Music theory can be a really divisive issue amongst electronic musicians.
Some are rabidly against it, feeling that it robs them of their creative freedom and that learning about it will stifle their ability to think outside those rules. Other musicians feel like they need to learn it, but that it’s a forbidding, unscalable mountain – complex and and obscure.
The truth is actually very different, and I think the problem of how theory is perceived is down to a couple of factors. The most important is possibly its connection to classical music – which lends an air of stuffiness and formality to it. Other reasons might be bad experiences of music lessons at school, and even the fact that music software allows music making to be possible for almost anyone.
Is theory redundant for anyone outside the world of orchestral music?
I’d argue no, but that it depends heavily on the individual. Theory has a lot to offer the modern electronic musician – but there are two main problems:
The first problem is easy to solve, a clear explanation will do it: music theory is way of labelling sounds and ideas in a way that highlights the relationships between them.
in music at all. That would be
There is a common misconception that theory is all about rules and regulations, and that learning it will convert you into a zombie who can only obey these sacred rules. Sadly a handful of people actually do feel like this, and I’d ask them if having learned English means they can’t make up a nonsense word or sentence now because of all those pesky rules of language they have to obey!
For the most part though it’s an unfounded myth, and probably comes from the fact that there are “rules” for writing (and performing) certain kinds of music – but there are no absolute rules in music at all. That would be silly and…unmusical.
The second problem is trickier, as theory essentially is traditional theory – anything outside of the traditional “classical” version of music theory is not formally organised anywhere. It’s just been people striking out on their own. And even this work does not necessarily benefit the electronic musicians working today.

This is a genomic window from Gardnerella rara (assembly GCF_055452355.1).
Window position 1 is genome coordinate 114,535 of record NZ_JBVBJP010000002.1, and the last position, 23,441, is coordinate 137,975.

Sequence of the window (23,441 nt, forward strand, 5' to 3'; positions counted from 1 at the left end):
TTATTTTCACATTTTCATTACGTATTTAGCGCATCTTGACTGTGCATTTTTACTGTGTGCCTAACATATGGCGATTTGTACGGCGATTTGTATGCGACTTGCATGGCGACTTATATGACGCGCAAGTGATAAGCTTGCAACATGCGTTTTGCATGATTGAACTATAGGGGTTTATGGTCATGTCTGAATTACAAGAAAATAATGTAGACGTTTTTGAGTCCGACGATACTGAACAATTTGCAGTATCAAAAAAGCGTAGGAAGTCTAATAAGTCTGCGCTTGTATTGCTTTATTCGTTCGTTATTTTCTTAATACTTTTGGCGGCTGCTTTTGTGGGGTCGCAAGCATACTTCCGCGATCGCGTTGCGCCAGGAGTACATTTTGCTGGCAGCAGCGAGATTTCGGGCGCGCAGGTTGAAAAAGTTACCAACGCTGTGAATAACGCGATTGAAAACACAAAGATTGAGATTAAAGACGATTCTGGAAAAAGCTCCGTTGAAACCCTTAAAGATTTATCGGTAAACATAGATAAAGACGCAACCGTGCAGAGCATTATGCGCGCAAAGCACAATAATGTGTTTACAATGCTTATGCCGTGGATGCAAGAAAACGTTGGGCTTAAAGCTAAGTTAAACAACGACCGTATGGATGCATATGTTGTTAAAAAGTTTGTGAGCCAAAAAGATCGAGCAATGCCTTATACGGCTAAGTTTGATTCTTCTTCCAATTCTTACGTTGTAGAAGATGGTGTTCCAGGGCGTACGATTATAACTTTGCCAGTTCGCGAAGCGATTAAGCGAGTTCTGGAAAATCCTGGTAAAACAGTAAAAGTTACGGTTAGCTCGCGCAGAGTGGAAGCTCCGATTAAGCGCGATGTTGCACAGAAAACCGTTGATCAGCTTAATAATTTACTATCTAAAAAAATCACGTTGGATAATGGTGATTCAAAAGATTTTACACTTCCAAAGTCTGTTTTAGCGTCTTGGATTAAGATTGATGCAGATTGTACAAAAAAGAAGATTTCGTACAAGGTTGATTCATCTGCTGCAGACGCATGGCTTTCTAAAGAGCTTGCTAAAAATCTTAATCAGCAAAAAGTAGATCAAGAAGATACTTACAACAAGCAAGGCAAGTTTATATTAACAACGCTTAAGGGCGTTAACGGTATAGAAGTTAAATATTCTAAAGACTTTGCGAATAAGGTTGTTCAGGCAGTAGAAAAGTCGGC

A single Make Better Music article isn’t enough to explain music theory, although a much-needed stripping away of the old-fashioned and superfluous elements of traditional theory (and re-presenting the evergreen ideas in a practical and modern way) is an underestimated need for musicians worldwide. (Interested readers might try my own site : http://musictheoryisyourfriend.com/ , where I go into more detail.)
Where more than one musician play together, eventually they will need a way to communicate musical ideas to each other. Humming gets old pretty fast! Add more musicians, and the need for a commonly-understood means of communication becomes clear. Even for just one musician, anything beyond the simplest of melodies requires some way of organising and storing its various elements. And however you write them down – the ideas are still your own!
David Learnt composition (harmony, counterpoint and orchestration) to degree level through studying Schoenbergs Fundamentals of Musical Composition, the classic text on twentieth century harmony by Vincent Persichetti, Henry Mancini’s Sounds and Scores, Rimsky-Korsakov’s excellent books on orchestration as well as studying any scores that intrigued me. He is a founder member of two bands, avant pop duo Cnut, and orchestral doombience outfit Regolith, and have performed across Europe with them.